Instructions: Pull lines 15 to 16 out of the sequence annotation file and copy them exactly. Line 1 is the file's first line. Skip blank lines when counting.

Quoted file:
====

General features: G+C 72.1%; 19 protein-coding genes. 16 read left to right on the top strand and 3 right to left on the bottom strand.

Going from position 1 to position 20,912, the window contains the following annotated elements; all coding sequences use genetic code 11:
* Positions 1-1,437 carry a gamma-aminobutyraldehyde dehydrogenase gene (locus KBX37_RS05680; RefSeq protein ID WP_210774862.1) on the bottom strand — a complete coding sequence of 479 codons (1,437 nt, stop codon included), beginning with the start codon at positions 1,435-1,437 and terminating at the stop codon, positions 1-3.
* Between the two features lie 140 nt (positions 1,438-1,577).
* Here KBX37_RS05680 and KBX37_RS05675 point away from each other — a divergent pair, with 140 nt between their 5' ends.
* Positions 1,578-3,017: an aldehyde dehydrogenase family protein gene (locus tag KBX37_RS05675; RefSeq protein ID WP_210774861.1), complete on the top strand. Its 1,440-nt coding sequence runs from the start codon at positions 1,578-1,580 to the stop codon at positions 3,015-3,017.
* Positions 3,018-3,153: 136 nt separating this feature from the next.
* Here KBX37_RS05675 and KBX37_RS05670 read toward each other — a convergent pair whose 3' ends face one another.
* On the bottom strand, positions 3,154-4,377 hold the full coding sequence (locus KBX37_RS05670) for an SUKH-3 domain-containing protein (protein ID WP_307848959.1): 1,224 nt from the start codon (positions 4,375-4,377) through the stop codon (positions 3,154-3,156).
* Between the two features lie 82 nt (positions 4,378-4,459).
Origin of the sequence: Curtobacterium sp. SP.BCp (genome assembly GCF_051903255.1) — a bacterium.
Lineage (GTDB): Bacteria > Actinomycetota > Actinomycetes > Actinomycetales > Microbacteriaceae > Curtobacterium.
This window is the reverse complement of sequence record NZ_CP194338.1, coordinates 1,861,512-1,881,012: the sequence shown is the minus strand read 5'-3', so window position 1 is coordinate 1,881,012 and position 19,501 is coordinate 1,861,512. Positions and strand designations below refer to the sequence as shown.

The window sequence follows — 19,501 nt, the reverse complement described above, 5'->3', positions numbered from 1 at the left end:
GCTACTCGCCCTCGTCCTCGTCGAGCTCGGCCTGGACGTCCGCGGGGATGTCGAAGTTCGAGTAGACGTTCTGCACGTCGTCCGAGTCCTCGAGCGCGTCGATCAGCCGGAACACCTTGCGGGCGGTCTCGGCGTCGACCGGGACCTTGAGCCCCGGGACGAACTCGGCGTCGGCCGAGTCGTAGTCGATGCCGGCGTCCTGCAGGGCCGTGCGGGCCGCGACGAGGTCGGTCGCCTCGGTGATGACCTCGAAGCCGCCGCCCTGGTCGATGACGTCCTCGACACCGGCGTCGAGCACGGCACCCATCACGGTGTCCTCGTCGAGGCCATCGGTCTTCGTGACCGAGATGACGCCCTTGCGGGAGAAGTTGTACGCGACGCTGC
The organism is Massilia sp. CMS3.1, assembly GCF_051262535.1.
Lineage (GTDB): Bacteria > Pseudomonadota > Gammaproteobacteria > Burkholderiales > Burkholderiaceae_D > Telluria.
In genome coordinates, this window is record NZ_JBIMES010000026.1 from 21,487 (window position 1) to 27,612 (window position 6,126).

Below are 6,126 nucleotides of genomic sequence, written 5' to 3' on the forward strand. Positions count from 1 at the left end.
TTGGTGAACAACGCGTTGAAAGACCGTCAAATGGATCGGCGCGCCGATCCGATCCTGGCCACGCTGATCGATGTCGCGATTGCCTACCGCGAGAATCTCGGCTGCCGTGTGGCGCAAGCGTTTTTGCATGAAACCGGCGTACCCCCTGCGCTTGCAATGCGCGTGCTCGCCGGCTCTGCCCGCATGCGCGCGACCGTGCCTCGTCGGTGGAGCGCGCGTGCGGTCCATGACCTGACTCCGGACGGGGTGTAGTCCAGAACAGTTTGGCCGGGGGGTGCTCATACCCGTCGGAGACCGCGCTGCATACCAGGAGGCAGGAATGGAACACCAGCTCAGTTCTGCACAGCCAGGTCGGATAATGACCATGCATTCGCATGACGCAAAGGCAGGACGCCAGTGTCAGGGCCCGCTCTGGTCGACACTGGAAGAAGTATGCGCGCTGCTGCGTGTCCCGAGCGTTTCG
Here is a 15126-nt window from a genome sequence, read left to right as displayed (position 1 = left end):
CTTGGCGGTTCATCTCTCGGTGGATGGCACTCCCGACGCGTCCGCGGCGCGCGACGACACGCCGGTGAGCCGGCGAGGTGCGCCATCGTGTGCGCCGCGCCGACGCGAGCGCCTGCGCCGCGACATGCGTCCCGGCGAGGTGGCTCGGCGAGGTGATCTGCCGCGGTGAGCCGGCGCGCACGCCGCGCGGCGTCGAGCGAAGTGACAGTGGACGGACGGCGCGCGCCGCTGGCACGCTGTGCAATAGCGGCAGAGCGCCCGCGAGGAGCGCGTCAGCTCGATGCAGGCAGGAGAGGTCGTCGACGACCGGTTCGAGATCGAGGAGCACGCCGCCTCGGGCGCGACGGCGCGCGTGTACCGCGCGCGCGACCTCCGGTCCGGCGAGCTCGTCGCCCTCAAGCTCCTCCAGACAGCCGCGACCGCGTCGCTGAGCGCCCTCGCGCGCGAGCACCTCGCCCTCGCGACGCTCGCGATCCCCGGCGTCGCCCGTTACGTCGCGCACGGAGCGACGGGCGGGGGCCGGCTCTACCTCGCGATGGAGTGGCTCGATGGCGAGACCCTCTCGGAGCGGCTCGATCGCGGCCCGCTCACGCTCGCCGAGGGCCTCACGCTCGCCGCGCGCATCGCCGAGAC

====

GCTACTCGCCCTCGTCCTCGTCGAGCTCGGCCTGGACGTCCGCGGGGATGTCGAAGTTCGAGTAGACGTTCTGCACGTCGTCCGAGTCCTCGAGCGCGTCGATCAGCCGGAACACCTTGCGGGCGGTCTCGGCGTCGACCGGGACCTTGAGCCCCGGGACGAACTCGGCGTCGGCCGAGTCGTAGTCGATGCCGGCGTCCTGCAGGGCCGTGCGGGCCGCGACGAGGTCGGTCGCCTCGGTGATGACCTCGAAGCCGCCGCCCTGGTCGATGACGTCCTCGACACCGGCGTCGAGCACGGCACCCATCACGGTGTCCTCGTCGAGGCCATCGGTCTTCGTGACCGAGATGACGCCCTTGCGGGAGAAGTTGTACGCGACGCTGC
The organism is Massilia sp. CMS3.1, assembly GCF_051262535.1.